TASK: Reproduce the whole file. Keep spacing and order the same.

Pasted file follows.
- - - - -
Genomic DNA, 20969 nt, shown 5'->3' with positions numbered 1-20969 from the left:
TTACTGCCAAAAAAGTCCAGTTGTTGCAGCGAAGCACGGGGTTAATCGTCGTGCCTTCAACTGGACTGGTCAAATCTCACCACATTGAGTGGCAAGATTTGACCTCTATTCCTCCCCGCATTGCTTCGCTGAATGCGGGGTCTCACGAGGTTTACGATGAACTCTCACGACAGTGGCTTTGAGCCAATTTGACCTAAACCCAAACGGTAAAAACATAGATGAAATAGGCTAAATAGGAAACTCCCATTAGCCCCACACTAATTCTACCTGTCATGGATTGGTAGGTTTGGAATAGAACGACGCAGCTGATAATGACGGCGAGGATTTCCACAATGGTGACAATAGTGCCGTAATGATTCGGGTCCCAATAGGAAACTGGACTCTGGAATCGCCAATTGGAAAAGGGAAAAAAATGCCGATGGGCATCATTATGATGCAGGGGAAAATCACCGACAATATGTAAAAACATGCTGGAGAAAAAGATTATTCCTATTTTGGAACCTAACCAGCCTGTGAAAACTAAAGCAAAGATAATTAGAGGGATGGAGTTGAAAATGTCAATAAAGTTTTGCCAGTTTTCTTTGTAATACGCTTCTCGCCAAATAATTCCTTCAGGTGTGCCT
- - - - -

Genomic DNA, 20969 nt, shown 5'->3' with positions numbered 1-20969 from the left:
TTACTGCCAAAAAAGTCCAGTTGTTGCAGCGAAGCACGGGGTTAATCGTCGTGCCTTCAACTGGACTGGTCAAATCTCACCACATTGAGTGGCAAGATTTGACCTCTATTCCTCCCCGCATTGCTTCGCTGAATGCGGGGTCTCACGAGGTTTACGATGAACTCTCACGACAGTGGCTTTGAGCCAATTTGACCTAAACCCAAACGGTAAAAACATAGATGAAATAGGCTAAATAGGAAACTCCCATTAGCCCCACACTAATTCTACCTGTCATGGATTGGTAGGTTTGGAATAGAACGACGCAGCTGATAATGACGGCGAGGATTTCCACAATGGTGACAATAGTGCCGTAATGATTCGGGTCCCAATAGGAAACTGGACTCTGGAATCGCCAATTGGAAAAGGGAAAAAAATGCCGATGGGCATCATTATGATGCAGGGGAAAATCACCGACAATATGTAAAAACATGCTGGAGAAAAAGATTATTCCTATTTTGGAACCTAACCAGCCTGTGAAAACTAAAGCAAAGATAATTAGAGGGATGGAGTTGAAAATGTCAATAAAGTTTTGCCAGTTTTCTTTGTAATACGCTTCTCGCCAAATAATTCCTTCAGGTGTGCCT